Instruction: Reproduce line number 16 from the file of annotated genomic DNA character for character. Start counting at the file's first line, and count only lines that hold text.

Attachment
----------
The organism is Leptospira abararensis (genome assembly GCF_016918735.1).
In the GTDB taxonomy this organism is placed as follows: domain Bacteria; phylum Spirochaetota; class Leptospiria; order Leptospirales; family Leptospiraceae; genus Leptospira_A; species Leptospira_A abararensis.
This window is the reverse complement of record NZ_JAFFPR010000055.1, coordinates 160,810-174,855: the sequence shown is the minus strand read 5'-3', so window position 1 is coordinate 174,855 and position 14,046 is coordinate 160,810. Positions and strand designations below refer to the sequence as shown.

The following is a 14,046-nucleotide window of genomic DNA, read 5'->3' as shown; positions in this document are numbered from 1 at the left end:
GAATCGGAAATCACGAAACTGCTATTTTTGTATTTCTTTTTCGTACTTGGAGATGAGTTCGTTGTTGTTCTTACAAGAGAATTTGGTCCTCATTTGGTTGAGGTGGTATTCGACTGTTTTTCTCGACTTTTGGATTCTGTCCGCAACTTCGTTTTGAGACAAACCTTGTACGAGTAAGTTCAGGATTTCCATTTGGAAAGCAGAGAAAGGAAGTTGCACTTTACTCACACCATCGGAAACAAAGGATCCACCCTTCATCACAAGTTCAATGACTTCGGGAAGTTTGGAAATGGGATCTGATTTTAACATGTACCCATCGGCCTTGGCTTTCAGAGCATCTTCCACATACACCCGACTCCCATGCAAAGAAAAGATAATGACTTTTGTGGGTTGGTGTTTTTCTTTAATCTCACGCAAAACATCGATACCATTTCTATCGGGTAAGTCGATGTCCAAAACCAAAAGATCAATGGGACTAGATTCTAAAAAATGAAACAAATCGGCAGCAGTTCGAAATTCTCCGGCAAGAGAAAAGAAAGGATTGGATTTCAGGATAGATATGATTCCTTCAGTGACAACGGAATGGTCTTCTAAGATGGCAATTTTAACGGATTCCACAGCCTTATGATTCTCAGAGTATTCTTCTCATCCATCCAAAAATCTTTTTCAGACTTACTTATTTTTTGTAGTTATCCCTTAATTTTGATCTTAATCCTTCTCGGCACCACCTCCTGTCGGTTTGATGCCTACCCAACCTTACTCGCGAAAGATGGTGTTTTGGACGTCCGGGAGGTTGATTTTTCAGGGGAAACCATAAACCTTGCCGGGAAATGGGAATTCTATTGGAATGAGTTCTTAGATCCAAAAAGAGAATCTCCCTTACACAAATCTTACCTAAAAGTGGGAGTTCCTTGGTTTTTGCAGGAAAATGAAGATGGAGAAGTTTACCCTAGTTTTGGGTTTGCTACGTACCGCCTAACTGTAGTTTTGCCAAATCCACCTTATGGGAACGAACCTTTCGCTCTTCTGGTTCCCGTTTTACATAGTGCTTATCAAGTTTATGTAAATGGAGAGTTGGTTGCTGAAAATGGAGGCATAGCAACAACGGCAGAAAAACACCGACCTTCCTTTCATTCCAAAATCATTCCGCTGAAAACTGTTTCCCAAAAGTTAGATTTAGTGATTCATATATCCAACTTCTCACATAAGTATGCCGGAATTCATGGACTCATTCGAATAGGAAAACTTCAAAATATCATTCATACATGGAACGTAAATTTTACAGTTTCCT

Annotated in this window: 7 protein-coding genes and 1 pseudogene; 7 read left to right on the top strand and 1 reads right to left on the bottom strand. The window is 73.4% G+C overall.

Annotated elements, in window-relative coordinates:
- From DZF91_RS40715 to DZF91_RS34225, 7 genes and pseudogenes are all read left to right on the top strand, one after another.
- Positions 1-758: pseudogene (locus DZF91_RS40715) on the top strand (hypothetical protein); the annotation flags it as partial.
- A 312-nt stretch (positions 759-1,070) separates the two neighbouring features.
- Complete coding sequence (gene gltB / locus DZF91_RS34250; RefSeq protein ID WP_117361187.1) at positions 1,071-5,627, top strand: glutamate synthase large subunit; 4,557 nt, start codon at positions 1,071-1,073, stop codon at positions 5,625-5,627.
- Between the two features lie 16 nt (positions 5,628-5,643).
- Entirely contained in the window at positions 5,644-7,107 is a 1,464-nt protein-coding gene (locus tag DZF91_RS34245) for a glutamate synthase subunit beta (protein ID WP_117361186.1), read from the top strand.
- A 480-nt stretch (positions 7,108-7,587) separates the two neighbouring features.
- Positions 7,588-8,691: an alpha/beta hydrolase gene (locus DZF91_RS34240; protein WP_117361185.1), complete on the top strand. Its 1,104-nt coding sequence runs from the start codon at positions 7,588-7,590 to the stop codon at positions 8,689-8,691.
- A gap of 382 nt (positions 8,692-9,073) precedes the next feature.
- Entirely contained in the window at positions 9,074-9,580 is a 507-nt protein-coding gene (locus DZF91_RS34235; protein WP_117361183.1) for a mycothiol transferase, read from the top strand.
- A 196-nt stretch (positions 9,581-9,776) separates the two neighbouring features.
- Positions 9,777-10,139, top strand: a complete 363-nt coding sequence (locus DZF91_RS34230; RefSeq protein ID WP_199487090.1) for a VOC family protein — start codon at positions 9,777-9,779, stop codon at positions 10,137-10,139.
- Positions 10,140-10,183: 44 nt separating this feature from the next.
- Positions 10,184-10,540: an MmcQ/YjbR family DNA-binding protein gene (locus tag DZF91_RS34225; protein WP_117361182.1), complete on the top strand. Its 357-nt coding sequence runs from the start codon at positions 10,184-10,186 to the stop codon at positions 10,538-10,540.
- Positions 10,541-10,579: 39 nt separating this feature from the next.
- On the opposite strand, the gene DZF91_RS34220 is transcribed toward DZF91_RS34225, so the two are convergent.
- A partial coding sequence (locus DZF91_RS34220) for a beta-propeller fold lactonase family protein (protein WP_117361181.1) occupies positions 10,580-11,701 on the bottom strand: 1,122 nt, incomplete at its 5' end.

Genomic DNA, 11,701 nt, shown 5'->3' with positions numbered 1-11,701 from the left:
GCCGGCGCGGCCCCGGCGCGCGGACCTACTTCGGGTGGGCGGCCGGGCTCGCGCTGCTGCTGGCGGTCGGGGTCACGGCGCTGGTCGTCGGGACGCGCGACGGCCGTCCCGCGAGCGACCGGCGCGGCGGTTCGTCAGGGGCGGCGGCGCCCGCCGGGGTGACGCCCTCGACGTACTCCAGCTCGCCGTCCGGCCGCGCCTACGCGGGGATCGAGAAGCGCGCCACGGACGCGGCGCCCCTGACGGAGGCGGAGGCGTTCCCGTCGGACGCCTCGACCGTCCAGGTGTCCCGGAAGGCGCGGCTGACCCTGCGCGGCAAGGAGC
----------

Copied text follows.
- A gap of 382 nt (positions 8,692-9,073) precedes the next feature.